Okay, all you expat and gyopo skeptics, time to get out your hats and start munching. US climatology expert Dr. Laurence Kalkstein was in Seoul for a seminar on heat waves and explained the science of how fans kill:
“선풍기로 인한 사망 사고는 대부분 70대 이상 노인에게 발생했으며 주로 밀폐된 방에서 선풍기를 틀고 자다 숨졌다”며 “이는 지금까지 우리가 알고 있는 것과 달리 질식사나 저체온증이 아니다”라고 말했다.
“In a majority of fan death cases, the victim is an elderly person over 70 years old who died in their sleep in an enclosed room with a fan running. Differing from what we know up to now, it’s not suffocation or hypothermia.”
그는 “실내온도가 높을 때 밀폐된 곳에서 선풍기를 틀면 방안의 열기가 사람에게 집중돼 오히려 더 체온이 높아진다”며 “여기에 노출된 피부에 선풍기 바람이 지나가면서 몸의 수분을 빼앗아 결국 심장마비와 뇌졸중, 호흡곤란으로 사망하게 된다”고 설명했다.
He continued, “If a fan is run inside an enclosed room where the indoor temperature is high, the heat is concentrated on the person, so the body temperature actually rises,” further explaining that, “As fan air blows on exposed skin, the body becomes dehydrated, resulting in a heart attack or stroke and death from respiration difficulties.”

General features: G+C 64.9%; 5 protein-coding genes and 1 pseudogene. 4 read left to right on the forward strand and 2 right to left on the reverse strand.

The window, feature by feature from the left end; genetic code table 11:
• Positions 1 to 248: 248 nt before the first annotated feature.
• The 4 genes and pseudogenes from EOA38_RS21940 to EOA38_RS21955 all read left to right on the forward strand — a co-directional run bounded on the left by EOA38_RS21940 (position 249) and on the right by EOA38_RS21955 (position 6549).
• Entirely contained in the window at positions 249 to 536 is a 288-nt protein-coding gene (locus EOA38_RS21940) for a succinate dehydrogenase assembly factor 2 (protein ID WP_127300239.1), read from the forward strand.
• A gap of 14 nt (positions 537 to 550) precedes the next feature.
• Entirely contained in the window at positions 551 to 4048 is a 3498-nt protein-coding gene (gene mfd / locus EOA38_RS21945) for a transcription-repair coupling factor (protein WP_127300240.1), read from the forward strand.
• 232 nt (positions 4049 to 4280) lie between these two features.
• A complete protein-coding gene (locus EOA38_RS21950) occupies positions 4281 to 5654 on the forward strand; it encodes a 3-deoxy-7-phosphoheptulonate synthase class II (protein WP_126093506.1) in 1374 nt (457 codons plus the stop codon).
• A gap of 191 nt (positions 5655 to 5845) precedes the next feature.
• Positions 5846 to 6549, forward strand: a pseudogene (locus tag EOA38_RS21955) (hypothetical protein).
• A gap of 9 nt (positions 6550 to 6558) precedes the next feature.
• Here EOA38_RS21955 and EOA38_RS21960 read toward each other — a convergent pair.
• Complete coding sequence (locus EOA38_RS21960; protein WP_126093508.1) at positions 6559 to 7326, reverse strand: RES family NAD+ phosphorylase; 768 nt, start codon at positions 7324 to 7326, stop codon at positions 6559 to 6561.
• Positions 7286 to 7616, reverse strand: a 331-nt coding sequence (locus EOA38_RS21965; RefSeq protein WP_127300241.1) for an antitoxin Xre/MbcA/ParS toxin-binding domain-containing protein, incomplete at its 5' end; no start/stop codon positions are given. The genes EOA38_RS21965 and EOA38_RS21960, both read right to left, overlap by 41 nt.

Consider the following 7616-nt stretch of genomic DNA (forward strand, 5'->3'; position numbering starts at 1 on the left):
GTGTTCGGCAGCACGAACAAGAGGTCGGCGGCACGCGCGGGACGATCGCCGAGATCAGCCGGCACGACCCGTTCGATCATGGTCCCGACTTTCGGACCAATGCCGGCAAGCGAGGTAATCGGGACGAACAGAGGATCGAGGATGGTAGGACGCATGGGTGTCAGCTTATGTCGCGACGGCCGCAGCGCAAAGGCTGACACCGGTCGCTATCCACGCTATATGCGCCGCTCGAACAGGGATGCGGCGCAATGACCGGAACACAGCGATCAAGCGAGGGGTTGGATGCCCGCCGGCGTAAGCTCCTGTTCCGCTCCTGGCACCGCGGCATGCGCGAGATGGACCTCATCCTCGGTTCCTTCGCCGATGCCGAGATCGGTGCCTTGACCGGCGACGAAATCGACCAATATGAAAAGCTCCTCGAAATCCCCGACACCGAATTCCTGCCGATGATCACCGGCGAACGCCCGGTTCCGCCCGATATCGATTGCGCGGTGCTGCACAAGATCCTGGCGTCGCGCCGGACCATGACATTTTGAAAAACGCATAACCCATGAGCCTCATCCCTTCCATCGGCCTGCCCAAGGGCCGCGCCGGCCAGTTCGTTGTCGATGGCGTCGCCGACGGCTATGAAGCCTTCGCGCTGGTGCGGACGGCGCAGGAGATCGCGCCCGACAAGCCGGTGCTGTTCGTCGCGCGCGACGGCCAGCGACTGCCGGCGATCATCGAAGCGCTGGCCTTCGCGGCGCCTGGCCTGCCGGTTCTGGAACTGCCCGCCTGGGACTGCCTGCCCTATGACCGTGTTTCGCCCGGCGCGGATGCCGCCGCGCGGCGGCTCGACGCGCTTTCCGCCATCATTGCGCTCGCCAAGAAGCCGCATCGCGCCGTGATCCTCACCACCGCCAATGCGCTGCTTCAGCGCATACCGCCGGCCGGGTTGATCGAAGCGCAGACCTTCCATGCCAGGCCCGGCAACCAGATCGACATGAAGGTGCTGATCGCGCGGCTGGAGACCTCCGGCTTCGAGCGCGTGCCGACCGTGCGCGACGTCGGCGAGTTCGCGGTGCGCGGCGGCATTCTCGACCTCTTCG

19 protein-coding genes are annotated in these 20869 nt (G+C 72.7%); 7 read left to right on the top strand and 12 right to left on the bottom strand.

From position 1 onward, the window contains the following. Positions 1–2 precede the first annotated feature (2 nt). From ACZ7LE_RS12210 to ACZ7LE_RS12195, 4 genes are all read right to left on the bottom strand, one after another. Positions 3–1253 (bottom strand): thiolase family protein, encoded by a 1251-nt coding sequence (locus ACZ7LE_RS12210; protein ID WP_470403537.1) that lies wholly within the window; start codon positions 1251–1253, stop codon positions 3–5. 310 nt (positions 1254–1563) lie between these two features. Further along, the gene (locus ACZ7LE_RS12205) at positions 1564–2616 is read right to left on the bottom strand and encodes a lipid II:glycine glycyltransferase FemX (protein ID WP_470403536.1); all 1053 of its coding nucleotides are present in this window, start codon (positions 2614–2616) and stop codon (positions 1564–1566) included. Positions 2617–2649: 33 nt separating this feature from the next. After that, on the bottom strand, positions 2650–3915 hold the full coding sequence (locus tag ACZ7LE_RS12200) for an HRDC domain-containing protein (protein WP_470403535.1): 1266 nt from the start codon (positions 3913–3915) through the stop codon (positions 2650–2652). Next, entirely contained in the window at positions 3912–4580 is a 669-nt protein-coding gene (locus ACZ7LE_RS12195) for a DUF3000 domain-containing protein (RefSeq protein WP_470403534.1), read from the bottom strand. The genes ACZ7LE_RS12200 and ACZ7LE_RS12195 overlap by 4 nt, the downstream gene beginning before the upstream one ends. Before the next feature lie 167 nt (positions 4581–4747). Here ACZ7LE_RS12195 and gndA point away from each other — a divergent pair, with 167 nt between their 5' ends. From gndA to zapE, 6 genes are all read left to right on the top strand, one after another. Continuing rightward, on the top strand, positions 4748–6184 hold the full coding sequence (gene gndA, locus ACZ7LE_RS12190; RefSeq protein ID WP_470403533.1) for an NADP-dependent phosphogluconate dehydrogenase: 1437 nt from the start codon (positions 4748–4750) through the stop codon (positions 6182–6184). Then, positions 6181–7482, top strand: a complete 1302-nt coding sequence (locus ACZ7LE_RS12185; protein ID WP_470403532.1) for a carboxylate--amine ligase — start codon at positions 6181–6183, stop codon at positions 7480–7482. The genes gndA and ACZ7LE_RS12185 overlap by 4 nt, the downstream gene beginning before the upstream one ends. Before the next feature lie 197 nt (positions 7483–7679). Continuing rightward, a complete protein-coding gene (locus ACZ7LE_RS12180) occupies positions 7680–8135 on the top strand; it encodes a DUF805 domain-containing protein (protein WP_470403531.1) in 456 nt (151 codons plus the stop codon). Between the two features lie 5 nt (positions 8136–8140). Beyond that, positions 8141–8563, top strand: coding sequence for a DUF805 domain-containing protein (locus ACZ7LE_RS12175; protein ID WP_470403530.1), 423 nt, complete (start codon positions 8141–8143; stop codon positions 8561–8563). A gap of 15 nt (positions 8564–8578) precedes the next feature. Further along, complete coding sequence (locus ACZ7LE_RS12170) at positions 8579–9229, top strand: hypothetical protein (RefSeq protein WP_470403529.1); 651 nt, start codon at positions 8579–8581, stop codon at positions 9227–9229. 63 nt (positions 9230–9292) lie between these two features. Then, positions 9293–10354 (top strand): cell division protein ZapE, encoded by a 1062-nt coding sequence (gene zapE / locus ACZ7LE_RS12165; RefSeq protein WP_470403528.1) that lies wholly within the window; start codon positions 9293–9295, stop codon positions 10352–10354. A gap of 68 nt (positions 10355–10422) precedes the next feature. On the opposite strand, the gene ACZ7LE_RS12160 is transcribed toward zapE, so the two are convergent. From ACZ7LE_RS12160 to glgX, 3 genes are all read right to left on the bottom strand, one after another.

미국 환경보호국은 선풍기를 반드시 창문이나 방문 등 외부와 공기가 통하는 곳에 설치하고 밀폐된 방에서 오래 사용하면 안된다고 경고하고 있다.
The US Environmental Protection Agency advises that windows and doors remain open to circulate air and not to use a fan for long periods in an enclosed room.
*translation note: I had a little difficulty with the sentence “Differing from what we know up to now, it’s not suffocation or hypothermia.” Although it’s a direct quote in the story and was translated as such, the comment discounting suffocation and hypothermia was likely in response to a question, and thus, the “we” in “differing from what we know…” probably refers to Koreans, not experts like Dr. Kalkstein, who I’m pretty sure never believed that fans could suck up oxygen.
The Wiki entry on fan death notes US expert opinions that fans can accelerate hyperthermia when used in spaces with very high temperatures.
HTs to two fellow bloggers who thought the story blogworthy but didn’t have the time to translate it.